Study Objectives: (a) To find out the actual incidence of complications during endoscopic surgeries. (b) Comparison of complication rate between an experienced laparoscopic surgeon (> 10 years of experience in endoscopic surgery) and a clinical assistant (> 3 years of experience in endoscopic surgery). (c) How to manage complications in endoscopic surgery. (d) Concrete suggestions to reduce the complication rate. Design: Retrospective study (Canadian Task Force classification ii-2). Setting: Tertiary gynecologic endoscopic unit. Patients: A total of 3204 cases of gynecologic endoscopic surgery out of which 2001 were laparoscopic and 1203 were hysteroscopic surgeries. Interventions: Laparoscopic and hysteroscopic gynecologic surgeries in indicated cases. Measurements and Main Results: The study was carried out between April 2003 and October 2007 at a referral center for endoscopic surgery. A total of 3204 cases of gynecologic endoscopic surgery were studied. There were five significant complications in laparoscopic surgeries and four significant complications in hysteroscopic surgeries seen in four years and six months. All the complications could be managed with no mortality. Conversion to laparotomy was needed in eight cases of laparoscopic surgeries and none in hysteroscopic surgeries. Conclusion: The risk of complication reduces with the experience in endoscopic surgery. However, the proper grooming of a novice in experienced hands, for a sufficient period of time, can minimize the complication rate in the initial learning phase. The complication may be utilized as a stepping-stone to overcome any given situation without panic, but with adequate safety.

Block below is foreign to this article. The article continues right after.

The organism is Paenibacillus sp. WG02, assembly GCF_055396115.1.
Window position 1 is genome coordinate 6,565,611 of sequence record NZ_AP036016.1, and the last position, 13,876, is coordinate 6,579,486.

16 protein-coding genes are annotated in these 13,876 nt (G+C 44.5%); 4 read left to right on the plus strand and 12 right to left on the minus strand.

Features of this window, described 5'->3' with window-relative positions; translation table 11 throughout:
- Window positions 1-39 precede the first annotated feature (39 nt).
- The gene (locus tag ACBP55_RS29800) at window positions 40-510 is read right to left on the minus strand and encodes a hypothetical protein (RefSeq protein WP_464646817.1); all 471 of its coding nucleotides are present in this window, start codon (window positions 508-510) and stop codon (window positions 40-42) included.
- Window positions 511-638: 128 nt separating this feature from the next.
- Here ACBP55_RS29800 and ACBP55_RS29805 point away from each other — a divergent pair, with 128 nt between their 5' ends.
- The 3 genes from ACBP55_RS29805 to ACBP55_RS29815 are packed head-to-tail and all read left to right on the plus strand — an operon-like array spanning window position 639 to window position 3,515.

4 4,773 363
CASE REPORTS
Parasitic myoma after morcellation
Rakesh Sinha, Meenakshi Sundaram, Smita Lakhotia, Pratima Kadam, Gayatri Rao, Chaitali Mahajan
July-December 2009, 1(2):113-115
DOI:10.4103/0974-1216.71612  PMID:22442523